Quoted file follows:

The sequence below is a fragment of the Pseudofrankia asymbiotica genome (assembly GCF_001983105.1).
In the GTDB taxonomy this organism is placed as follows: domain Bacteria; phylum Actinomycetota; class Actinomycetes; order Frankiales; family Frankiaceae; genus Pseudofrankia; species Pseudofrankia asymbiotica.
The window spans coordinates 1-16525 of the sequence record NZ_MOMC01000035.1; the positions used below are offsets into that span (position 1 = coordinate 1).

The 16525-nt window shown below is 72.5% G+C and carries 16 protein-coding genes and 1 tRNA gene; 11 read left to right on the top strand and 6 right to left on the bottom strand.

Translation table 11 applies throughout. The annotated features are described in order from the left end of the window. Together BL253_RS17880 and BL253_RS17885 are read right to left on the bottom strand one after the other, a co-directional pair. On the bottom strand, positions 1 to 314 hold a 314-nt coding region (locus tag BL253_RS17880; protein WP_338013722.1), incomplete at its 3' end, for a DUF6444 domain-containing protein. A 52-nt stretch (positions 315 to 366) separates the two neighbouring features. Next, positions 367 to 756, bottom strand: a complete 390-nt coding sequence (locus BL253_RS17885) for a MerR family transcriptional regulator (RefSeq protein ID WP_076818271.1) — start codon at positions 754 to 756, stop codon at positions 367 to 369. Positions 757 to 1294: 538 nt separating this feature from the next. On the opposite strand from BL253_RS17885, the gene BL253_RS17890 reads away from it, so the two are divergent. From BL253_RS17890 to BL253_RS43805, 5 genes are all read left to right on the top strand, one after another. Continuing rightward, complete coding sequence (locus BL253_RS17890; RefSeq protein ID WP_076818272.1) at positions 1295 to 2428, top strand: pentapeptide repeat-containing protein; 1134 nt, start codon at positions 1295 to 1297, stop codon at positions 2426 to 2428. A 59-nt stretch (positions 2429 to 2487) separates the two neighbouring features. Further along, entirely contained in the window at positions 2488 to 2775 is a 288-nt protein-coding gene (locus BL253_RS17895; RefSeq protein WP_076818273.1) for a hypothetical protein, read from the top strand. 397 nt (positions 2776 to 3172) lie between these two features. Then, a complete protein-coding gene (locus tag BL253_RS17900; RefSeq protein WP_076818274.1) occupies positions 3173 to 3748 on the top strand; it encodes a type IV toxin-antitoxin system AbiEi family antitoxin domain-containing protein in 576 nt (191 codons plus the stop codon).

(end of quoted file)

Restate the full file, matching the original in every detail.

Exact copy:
The sequence below is a fragment of the Pseudofrankia asymbiotica genome (assembly GCF_001983105.1).
In the GTDB taxonomy this organism is placed as follows: domain Bacteria; phylum Actinomycetota; class Actinomycetes; order Frankiales; family Frankiaceae; genus Pseudofrankia; species Pseudofrankia asymbiotica.
The window spans coordinates 1-16525 of the sequence record NZ_MOMC01000035.1; the positions used below are offsets into that span (position 1 = coordinate 1).

The 16525-nt window shown below is 72.5% G+C and carries 16 protein-coding genes and 1 tRNA gene; 11 read left to right on the top strand and 6 right to left on the bottom strand.

Translation table 11 applies throughout. The annotated features are described in order from the left end of the window. Together BL253_RS17880 and BL253_RS17885 are read right to left on the bottom strand one after the other, a co-directional pair. On the bottom strand, positions 1 to 314 hold a 314-nt coding region (locus tag BL253_RS17880; protein WP_338013722.1), incomplete at its 3' end, for a DUF6444 domain-containing protein. A 52-nt stretch (positions 315 to 366) separates the two neighbouring features. Next, positions 367 to 756, bottom strand: a complete 390-nt coding sequence (locus BL253_RS17885) for a MerR family transcriptional regulator (RefSeq protein ID WP_076818271.1) — start codon at positions 754 to 756, stop codon at positions 367 to 369. Positions 757 to 1294: 538 nt separating this feature from the next. On the opposite strand from BL253_RS17885, the gene BL253_RS17890 reads away from it, so the two are divergent. From BL253_RS17890 to BL253_RS43805, 5 genes are all read left to right on the top strand, one after another. Continuing rightward, complete coding sequence (locus BL253_RS17890; RefSeq protein ID WP_076818272.1) at positions 1295 to 2428, top strand: pentapeptide repeat-containing protein; 1134 nt, start codon at positions 1295 to 1297, stop codon at positions 2426 to 2428. A 59-nt stretch (positions 2429 to 2487) separates the two neighbouring features. Further along, entirely contained in the window at positions 2488 to 2775 is a 288-nt protein-coding gene (locus BL253_RS17895; RefSeq protein WP_076818273.1) for a hypothetical protein, read from the top strand. 397 nt (positions 2776 to 3172) lie between these two features. Then, a complete protein-coding gene (locus tag BL253_RS17900; RefSeq protein WP_076818274.1) occupies positions 3173 to 3748 on the top strand; it encodes a type IV toxin-antitoxin system AbiEi family antitoxin domain-containing protein in 576 nt (191 codons plus the stop codon).